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Stuck in a perennial holding pattern after a shocking leap into contention followed by six strong seasons and no movie (yet), the Rays left 2017 as they entered: an okay team without any particularly good reason to believe something more or less is coming in the near future.
Despite numerous question marks in the lineup, the Rays’ pitching staff seems to be getting younger. Top prospects Blake Snell and Jake Faria showed they don’t really need more time in the minors, and fellow arms Brent Honeywell and Jose De Leon should be right behind them. With staff ace Chris Archer leading the charge and solid vet Jake Odorizzi behind him, a few upgrades or strong debuts for an Evan Longoria/Steven Souza/Corey Dickerson-led offense might let Tampa Bay ride a strong staff to their first playoff appearance since 2013.
Oh, dammit, Rays.
Offseason in Review:
Key Additions – Carlos Gomez, C.J. Cron, Christian Arroyo, Anthony Banda, Daniel Hudson
That’s a fine list of players. Not really great, but you can see where the Rays could use a decent outfielder, a bench bat, a couple MLB-ready young guys, and a solid middle reliever. Especially considering the combined 2018 salary of these players is around $12 million, they are fine supplements to a strong core of players. Good thing the Rays have that.
Key Losses – Evan Longoria, Steven Souza, Corey Dickerson, Logan Morrison, Alex Cobb, Jake Odorizzi, Brad Boxberger, Tommy Hunter, Denard Span
Well, shit. The Rays hit 228 homers last year, sixth in MLB, and their top four sources of power will be playing elsewhere next year. Morrison, Souza, Dickerson, and Longoria were their only 20+ HR bats, combining for 115 of those bombs. You’ll notice that’s more than half! Don’t worry, though, they’ve also lost another four of their top ten that aren’t even listed up there. Yes, eight of the top 10 power threats from Tampa are gone. Next season’s team leader is a tie between Cron and Kevin Kiermaier.
As much as it’s worth continuing to complain about incredibly light returns for Souza, Dickerson, and Odorizzi, Longoria deserves his own paragraph considering what he means to Tampa. The first of two franchise icons that would eventually reach San Francisco, Longo’s 49.6 career WAR is tops in Tampa Bay franchise history with thirteen wins. He won the rookie of the year in 2008, the franchise’s first postseason appearance, and an extension on top of an extension that ran until 2022 at least suggested he might be a lifelong Ray. While the return for him wasn’t terrible – you will notice Span is listed amongst the losses because he is a negative value player – in retrospect, it was a pretty clear sign that the Rays were about to blow up. They probably need to, but it doesn’t make Longoria’s departure any less frustrating. Sometimes it’s okay to make a bad decision for good reasons.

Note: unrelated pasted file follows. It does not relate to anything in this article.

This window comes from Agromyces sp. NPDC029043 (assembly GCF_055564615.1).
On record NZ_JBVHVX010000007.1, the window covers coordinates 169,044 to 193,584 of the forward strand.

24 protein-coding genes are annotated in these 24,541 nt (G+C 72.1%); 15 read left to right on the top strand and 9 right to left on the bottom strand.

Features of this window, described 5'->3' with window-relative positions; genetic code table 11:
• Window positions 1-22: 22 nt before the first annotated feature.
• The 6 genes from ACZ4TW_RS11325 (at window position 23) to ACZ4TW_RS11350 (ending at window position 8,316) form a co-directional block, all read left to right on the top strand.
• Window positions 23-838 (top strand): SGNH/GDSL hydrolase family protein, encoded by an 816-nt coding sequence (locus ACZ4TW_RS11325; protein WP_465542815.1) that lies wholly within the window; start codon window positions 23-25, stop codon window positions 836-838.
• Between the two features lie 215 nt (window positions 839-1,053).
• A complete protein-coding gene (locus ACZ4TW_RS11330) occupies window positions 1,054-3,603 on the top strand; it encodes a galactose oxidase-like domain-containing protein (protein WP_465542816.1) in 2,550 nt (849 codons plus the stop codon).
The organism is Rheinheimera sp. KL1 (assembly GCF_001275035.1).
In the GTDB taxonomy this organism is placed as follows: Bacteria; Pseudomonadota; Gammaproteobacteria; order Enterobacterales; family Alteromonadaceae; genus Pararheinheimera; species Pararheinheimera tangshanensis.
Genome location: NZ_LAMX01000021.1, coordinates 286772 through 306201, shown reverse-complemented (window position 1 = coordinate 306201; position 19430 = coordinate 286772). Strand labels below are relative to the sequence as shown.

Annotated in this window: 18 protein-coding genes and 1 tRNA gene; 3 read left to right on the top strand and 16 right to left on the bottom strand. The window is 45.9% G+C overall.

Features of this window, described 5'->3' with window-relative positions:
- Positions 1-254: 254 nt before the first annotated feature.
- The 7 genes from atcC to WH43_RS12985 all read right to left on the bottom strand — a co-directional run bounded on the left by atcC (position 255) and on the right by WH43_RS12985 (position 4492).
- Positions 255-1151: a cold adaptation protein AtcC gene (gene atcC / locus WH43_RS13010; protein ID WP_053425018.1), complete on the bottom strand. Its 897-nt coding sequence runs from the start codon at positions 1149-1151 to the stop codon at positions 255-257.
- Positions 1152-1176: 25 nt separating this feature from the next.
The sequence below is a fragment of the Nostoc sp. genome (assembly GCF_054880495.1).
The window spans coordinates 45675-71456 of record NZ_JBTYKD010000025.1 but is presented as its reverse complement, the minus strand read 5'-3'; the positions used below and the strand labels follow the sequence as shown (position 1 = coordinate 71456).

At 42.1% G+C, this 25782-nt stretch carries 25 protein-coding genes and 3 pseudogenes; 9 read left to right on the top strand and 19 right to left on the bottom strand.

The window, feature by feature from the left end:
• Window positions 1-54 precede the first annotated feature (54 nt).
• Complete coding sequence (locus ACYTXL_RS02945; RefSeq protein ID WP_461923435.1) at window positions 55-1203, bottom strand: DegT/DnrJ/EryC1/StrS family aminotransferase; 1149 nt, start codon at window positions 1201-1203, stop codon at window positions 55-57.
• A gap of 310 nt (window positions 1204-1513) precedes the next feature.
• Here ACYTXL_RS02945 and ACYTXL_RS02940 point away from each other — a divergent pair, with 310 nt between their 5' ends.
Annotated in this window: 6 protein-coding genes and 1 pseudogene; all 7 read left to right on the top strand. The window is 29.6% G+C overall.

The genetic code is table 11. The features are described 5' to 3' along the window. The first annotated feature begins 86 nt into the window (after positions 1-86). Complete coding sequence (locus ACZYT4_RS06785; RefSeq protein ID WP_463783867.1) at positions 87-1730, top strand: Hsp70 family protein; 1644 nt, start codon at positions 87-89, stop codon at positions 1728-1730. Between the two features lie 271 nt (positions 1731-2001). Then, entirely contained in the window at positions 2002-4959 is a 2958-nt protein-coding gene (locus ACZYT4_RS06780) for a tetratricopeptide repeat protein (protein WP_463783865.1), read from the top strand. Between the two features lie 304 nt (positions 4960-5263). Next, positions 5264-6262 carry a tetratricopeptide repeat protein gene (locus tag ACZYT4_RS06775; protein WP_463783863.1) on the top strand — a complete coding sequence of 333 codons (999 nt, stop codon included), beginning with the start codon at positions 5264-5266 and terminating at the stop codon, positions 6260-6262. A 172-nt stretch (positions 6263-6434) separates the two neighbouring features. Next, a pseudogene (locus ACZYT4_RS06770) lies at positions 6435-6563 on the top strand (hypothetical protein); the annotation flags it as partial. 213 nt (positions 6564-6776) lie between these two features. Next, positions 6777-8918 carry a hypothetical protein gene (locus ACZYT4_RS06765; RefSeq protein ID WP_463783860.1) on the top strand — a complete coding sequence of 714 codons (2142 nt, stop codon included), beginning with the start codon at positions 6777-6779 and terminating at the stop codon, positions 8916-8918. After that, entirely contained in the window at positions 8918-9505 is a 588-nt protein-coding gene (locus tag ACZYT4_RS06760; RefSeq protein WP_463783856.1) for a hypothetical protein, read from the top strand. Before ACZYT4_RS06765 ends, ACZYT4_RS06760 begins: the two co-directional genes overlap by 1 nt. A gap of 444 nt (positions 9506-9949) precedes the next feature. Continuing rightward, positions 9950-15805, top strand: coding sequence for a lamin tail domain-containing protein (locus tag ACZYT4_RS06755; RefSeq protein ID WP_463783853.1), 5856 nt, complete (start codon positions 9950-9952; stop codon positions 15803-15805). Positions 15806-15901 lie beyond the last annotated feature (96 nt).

The Rays are what they are. A good pitching staff will be crippled by the AL’s worst offense, and like hell if reinforcements are coming to save the day. Strong transitions by a few top prospects might let Tampa stick in the race for a little while until the heft of their perennial bullies in New York and Boston is inevitably brought to bear.
There is a surprising amount of individual talent in Tampa Bay, starting with staff ace Chris Archer, who broke out in 2014, burned down the house he broke out of in 2015 and has been rebuilding that safe hidey-hole for two years since. Archer’s a true No. 1 when he’s right, he just needs to return to an era with an 11% HR/FB, and it seems likely a strong start to 2018 leads to him getting moved. That will put youngster Blake Snell in the pole position, and which is completely fine even if he doesn’t use the potential he’s got left. Defensive whiz Kevin Kiermaier leads a moribund offense, with only five players projected for at least 1 WAR – he’s arguably the best hitter on this team despite a career .324 wOBA and 106 wRC+.
Key Minor League 2018 Impacts:
Middle infielder Willy Adames is the short- and middle-term solution for the Rays at SS (because long doesn’t exist), and will be in the majors for most of 2018. Almost exactly the same thing could be said of outfielder Jake Bauers, and good debuts from the two of them could suddenly manifest a reasonably productive offensive core alongside Kiermaier. With the Rays going to a four-man rotation through April and possibly well beyond, Yonny Chirinos could be a surprisingly valuable piece, contributing multiple innings out of the bullpen on a regular basis.
There are three highly valuable prospects in Tampa’s pipeline, with Adames and Bauers likely joined by possible two-way player Brendan McKay in the somewhat near future. Considering their wealth of MLB-ready arms, even after Honeywell and De Leon were lost to Tommy John, you would think the Rays have the pieces in place for a legitimate run as soon as 2019. It’s just hard to love again.